Liang Yi Museum is delighted to announce its exhibition Reunions: A Collector’s Journey, opening on 21 March 2017 and running until February 2018. Inspired by the three movements of Beethoven's Les Adieux, or Piano Sonata No. 26, Das Lebewohl (The Farewell), Abwesenheit (The Absence) and Das Wiedersehen (The Return), this exhibition explores the relevance of the themes of loss, absence and return in the process of building a collection. Featuring over one hundred pieces of Chinese furniture from the Ming and Qing dynasties, Reunions: A Collector’s Journey tells the story of how Liang Yi Museum’s first collection was built and how Peter Fung, the museum’s founder, spent decades reuniting antiques—ones that had originally come in sets—with their long-lost counterparts.
“This exhibition marks the third anniversary of Liang Yi Museum,” says museum director Lynn Fung. “In our experience, one of the questions that our visitors have always asked and wanted to know more about was how the collection came to be built, the difficulties, the joys. With Reunions, I think it’s a great opportunity to address this, and share with our visitors a more personal perspective of what it really takes to build a world-class collection.”
Liang Yi Museum is home to one of the world’s most comprehensive collections of antique Chinese furniture from the Ming and Qing dynasties. Pieces shown in this exhibition include standing screens, stools, daybeds, altar tables, shrines, games tables, mirror stands, and presentation boxes. Threatened by centuries of strife, foreign interference, and China’s destruction of its own heritage during the Cultural Revolution, fewer than 10,000 pieces of classical Chinese hardwood furniture are thought to still exist. This is a rare chance for a private museum to host an exhibition on such a scale, presenting items that tell tales of China’s tumultuous history.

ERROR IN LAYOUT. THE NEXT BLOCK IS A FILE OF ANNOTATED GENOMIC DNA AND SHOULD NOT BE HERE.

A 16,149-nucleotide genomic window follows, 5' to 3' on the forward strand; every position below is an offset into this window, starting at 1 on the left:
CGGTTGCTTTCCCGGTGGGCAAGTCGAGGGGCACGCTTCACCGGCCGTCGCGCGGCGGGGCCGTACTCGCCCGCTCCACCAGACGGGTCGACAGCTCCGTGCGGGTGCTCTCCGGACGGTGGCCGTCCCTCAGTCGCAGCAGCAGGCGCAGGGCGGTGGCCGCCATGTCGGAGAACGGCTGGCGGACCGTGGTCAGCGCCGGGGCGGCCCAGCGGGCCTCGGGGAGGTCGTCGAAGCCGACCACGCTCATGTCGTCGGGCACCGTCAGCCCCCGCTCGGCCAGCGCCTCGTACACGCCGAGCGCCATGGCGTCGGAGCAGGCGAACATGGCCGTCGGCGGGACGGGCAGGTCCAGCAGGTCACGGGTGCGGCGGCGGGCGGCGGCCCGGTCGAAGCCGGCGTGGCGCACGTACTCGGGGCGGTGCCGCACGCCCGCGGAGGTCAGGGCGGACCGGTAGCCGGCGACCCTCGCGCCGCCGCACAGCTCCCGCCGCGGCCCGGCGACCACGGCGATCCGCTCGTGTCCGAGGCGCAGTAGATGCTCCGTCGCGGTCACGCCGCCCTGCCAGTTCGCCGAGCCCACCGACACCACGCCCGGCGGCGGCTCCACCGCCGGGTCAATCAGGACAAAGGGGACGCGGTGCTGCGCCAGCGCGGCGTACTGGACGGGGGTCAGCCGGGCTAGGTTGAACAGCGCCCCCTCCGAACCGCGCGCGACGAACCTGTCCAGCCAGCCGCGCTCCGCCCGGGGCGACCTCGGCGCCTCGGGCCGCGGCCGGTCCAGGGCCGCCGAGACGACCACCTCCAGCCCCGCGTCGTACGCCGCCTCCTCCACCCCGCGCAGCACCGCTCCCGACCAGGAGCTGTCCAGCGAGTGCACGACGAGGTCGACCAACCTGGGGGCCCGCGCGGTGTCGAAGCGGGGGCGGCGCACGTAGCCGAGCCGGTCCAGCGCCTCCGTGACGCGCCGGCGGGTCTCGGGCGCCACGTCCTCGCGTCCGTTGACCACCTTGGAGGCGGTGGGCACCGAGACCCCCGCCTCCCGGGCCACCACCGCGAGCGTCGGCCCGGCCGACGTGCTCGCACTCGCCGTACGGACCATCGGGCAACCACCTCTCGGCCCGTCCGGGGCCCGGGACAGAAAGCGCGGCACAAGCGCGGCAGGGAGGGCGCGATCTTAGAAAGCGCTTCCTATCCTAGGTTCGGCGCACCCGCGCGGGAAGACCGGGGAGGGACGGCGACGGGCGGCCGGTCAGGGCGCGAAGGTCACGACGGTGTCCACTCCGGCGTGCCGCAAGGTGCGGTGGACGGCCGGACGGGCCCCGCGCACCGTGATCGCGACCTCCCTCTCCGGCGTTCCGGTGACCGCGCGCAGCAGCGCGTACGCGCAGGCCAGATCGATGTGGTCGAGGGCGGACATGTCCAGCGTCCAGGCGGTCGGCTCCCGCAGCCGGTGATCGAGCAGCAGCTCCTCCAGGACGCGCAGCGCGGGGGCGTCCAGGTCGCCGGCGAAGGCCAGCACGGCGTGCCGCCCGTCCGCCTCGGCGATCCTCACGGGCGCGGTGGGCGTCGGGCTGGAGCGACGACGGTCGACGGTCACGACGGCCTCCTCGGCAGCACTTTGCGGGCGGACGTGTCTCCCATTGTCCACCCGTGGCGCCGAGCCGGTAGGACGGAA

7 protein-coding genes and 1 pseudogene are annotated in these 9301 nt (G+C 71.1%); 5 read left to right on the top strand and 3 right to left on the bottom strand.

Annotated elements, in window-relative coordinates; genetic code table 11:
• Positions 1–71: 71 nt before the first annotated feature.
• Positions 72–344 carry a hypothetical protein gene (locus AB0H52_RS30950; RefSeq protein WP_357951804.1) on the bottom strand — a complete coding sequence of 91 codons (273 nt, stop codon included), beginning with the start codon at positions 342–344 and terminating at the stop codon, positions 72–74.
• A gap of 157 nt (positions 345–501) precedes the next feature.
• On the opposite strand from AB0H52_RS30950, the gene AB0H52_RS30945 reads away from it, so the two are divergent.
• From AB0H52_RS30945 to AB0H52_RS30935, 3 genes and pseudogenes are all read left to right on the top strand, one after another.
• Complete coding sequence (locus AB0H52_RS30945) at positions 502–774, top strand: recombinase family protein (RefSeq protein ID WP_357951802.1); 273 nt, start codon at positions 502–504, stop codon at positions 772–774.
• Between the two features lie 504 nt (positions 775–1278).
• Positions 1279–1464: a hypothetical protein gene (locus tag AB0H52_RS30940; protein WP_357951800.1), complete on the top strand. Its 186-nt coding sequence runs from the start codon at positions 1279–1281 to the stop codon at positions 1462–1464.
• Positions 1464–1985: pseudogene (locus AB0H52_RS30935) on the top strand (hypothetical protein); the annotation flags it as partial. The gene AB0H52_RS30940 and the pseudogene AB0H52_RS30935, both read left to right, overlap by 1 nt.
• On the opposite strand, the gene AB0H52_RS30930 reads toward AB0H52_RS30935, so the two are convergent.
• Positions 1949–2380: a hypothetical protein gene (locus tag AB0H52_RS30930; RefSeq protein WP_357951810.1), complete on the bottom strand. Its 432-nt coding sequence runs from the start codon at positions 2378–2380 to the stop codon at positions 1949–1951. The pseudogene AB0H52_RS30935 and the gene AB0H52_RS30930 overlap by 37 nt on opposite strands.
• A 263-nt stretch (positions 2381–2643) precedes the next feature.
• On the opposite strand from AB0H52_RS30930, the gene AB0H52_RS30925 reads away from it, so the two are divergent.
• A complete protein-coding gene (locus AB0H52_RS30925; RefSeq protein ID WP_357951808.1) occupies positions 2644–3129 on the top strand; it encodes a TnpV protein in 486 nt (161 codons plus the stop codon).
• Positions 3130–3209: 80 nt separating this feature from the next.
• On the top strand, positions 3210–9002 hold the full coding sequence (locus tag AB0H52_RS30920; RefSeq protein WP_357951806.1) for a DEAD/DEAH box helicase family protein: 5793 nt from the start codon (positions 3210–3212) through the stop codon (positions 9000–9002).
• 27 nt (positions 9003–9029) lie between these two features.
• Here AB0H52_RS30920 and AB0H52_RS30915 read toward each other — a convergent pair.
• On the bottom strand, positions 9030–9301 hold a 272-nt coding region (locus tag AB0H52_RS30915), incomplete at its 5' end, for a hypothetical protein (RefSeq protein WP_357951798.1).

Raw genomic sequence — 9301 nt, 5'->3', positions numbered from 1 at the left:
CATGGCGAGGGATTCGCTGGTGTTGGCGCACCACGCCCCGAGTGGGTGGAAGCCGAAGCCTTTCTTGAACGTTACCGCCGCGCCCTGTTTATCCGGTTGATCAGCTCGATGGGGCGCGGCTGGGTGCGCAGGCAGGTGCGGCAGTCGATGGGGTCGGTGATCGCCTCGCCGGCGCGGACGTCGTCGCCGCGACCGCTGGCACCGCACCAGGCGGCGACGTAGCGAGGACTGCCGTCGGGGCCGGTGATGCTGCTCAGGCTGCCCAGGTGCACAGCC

The furniture that does survive is scattered around the world, making collecting complete sets a daunting challenge. Many of the most important pieces in the Liang Yi Collection were purchased as incomplete sets in Hong Kong in the 1980s, and it took up to three decades to reunite these antiques with their counterparts. For example, one of a pair of 19th century zitan lounge chairs in the collection was bought in Hong Kong in the late 1990s, but it was not until 2010 that Peter Fung tracked down its counterpart, which was up for sale at a Christie’s auction in New York.
Each of the pieces in the exhibition provides an insight into the tastes and habits of the collectors and dealers who handled them over the years, and some of the antiques have been used in ways that their makers never intended. One highlight example—and also the largest piece in the exhibition—is a pair of 17th century cabinets from northern China made from huanghuali, which were made into a hi-fi cupboard in the 20th century, complete with newly-drilled holes for wiring.
Other items have a more mysterious history. One incredibly rare pair of 17th century cabinets made from zitan and huanghuali was discovered in the 1970s in the city of Wuwei, in Gansu province, though it is highly unlikely that they were local products. The intricate carving and ornamentation suggests that they were made elsewhere in northern China and—as Wuwei was historically an important trading centre at the intersection of the Silk Road and Great Wall—they may have been brought to the city by a wealthy official or merchant. A similar pair is on show at the Metropolitan Museum’s Astor Garden Court and Ming Room in New York. The exhibition will use objects such as these to discuss not only China’s history on the Silk Road, but also the diverse tastes and distinctive styles of its many regions.
Although many of the items on display have been reunited with their counterparts, some have not, which allows the exhibition to investigate the role of absence in the process of building a collection. A set of three 17th century “southern official’s” armchairs were originally part of a set of four, eight, or sixteen. Made from rare huanghuali wood, they may be the most solidly built chairs of their type still in existence, but the rest of the set has never been found. Although the absence of the remaining chair is felt keenly through the uneven arrangement of the set, Peter Fung says that he is “cautiously optimistic that the four will eventually be displayed together, given the serendipitous reunion of the first three.”
To see the exhibition, visitors are asked to email or telephone the museum to book tickets, which will include a guided tour by one of the Museum’s knowledgeable docents in English, Mandarin or Cantonese. This provides an intimate and personalised experience, during which visitors are encouraged to interact with the collection. Both the catalogue and the exhibition will feature personal insights from Peter Fung.